Hebrews 6 says that our hope, a “sure and steadfast anchor of the soul,” is based on who God is. God doesn’t change. God is righteous and therefore doesn’t lie. He is faithful and keeps His promises. We see so much more than David did. We see how God kept His word to all those saints in the Old Testament. He came in the flesh in the person of Jesus Christ to rescue us from sin. I love that image of hope as an anchor. Hope in God gives us stability in the storms of life.

Psalm 143 ends in hope. God will destroy his servant’s enemies, even that great enemy, Satan (11). Just as He preserves our lives because of who He is, so God will lift up our souls from trouble. He does this for His own name’s sake (10). It is who He is.

If you are in a dark place right now, cry to the Lord just the way David did in this psalm.

Do you thirst for the LORD as parched soil thirsts for the rain? Do you want to walk in the LORD’s way , to do His will – or do you long for your own way?


When we are in that dark and scary place, without hope, help us to turn to you, LORD. You make yourself plain to us if we will only open our eyes and hearts. We praise you for your righteousness and faithfulness – that they anchor those who trust in you in hope. Show us the way to walk; teach us to do your will – for the sake of your name.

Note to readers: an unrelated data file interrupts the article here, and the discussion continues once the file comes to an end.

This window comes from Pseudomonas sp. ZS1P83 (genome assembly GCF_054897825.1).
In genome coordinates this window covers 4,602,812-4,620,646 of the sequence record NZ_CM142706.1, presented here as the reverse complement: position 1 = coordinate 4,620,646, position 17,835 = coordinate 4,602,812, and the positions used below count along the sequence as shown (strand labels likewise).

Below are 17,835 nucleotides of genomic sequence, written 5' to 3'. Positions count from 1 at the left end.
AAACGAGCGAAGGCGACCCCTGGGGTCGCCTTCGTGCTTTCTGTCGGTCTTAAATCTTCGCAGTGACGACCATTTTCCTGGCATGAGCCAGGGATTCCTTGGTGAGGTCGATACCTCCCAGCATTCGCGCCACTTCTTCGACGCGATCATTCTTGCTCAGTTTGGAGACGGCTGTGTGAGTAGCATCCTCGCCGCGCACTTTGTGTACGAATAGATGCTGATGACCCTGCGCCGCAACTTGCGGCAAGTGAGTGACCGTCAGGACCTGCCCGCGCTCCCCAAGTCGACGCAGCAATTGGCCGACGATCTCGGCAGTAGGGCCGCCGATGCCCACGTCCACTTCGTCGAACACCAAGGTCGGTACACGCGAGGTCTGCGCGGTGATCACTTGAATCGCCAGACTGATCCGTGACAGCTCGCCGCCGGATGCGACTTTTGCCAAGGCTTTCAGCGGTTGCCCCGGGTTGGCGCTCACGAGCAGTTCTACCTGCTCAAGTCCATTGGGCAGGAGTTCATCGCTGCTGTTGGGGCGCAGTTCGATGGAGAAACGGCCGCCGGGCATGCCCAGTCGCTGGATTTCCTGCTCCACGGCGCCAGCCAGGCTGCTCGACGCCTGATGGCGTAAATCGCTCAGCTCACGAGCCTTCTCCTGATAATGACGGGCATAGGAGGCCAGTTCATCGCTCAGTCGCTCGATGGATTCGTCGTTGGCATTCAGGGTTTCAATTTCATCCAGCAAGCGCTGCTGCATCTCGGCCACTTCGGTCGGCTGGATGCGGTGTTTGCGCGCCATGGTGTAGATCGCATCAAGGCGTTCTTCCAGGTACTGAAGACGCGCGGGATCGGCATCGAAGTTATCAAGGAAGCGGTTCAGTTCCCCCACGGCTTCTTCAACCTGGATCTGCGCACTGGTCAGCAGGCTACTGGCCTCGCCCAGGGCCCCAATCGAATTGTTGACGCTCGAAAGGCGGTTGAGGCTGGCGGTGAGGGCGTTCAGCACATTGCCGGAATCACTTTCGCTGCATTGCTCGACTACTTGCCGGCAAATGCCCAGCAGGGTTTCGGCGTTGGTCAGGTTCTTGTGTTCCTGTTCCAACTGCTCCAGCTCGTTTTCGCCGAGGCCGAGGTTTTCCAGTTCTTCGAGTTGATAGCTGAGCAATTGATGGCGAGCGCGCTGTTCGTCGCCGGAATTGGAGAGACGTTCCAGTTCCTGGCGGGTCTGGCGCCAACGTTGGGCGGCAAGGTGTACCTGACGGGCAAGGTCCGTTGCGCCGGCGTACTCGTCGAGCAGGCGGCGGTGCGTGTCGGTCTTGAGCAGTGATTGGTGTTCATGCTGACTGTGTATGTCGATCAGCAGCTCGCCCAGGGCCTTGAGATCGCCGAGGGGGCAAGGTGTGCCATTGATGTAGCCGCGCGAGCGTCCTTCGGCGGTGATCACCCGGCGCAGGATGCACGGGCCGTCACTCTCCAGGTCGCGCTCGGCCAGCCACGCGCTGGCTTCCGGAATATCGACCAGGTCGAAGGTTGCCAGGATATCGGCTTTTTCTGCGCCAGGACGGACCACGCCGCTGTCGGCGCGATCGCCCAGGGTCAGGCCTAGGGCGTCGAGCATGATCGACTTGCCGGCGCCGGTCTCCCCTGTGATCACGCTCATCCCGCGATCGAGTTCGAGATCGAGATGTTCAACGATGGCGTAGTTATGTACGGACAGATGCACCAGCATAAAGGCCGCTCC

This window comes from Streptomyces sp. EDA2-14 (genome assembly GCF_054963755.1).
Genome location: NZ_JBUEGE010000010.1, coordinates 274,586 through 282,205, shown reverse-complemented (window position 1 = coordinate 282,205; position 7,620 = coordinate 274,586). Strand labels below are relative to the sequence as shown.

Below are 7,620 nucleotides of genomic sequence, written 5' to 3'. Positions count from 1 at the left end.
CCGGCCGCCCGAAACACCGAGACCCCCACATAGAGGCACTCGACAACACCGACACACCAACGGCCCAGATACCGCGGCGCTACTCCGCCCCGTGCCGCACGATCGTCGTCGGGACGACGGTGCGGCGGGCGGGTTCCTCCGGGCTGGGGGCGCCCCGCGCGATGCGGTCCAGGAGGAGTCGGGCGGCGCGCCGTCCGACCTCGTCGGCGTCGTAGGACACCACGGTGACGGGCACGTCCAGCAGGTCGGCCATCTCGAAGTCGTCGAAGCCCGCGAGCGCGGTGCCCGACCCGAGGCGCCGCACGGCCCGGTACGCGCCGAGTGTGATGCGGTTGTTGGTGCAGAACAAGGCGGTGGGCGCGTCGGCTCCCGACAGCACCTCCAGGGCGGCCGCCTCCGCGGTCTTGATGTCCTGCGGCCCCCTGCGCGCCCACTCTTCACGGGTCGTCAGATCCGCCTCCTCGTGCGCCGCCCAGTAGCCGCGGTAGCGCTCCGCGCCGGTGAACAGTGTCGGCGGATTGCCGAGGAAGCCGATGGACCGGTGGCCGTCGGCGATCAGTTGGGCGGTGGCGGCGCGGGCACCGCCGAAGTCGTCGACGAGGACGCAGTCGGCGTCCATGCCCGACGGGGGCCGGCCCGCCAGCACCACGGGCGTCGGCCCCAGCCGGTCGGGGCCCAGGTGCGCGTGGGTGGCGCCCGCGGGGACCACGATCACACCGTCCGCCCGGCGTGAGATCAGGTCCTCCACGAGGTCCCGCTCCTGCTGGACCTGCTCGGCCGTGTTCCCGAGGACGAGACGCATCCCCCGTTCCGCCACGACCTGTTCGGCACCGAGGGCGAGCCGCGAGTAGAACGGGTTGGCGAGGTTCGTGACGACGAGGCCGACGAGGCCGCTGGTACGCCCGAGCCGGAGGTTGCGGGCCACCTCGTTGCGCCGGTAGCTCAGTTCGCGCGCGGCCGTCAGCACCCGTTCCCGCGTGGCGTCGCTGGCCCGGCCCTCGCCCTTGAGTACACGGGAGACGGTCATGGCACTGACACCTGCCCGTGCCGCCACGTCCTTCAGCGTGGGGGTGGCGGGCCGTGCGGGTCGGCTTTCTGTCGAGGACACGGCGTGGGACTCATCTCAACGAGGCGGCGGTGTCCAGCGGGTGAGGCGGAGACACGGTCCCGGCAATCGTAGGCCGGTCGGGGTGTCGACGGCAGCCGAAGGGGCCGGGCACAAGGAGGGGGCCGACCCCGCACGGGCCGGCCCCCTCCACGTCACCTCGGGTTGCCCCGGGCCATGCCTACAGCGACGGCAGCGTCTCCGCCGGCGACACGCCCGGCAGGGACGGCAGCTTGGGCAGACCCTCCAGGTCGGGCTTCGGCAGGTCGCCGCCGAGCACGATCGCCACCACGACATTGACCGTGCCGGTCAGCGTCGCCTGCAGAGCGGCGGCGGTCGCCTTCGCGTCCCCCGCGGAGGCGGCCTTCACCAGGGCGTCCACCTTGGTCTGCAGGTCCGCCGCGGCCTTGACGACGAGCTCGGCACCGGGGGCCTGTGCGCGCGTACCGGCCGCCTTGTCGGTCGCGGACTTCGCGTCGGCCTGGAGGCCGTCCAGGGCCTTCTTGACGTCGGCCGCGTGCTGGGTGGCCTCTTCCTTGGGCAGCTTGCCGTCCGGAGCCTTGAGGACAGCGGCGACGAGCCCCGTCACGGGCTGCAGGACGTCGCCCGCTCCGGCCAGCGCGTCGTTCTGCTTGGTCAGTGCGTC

Tuesday, November 24, 2009

Ezekiel 43 - The Glory of the Lord

by Katrina

LINK: Ezekiel 43

Ezekiel had seen the glory of the Lord depart from the temple at the east gate (Ezek 1:18-19). Now, his guide took him to the east gate where he saw the glory of the Lord come from the east and enter the temple through the east gate. God's glory, once again, filled the house of the Lord. He claimed His place on the throne, and told Ezekiel that He would dwell there and rule forever.

Then the altar was measured and the procedure for consecrating it was given to Ezekiel. Consecration was the symbolic removal of sin. Then the priests would once again be able to offer burnt offerings and peace offerings that would be accepted by God. You might remember from our study of Leviticus that the burnt offering represented dedicating oneself to God. It's symbolic of giving all on the altar. The peace offering is also called the fellowship offering. It is an expression of worship and represents the relationship one has with the Lord.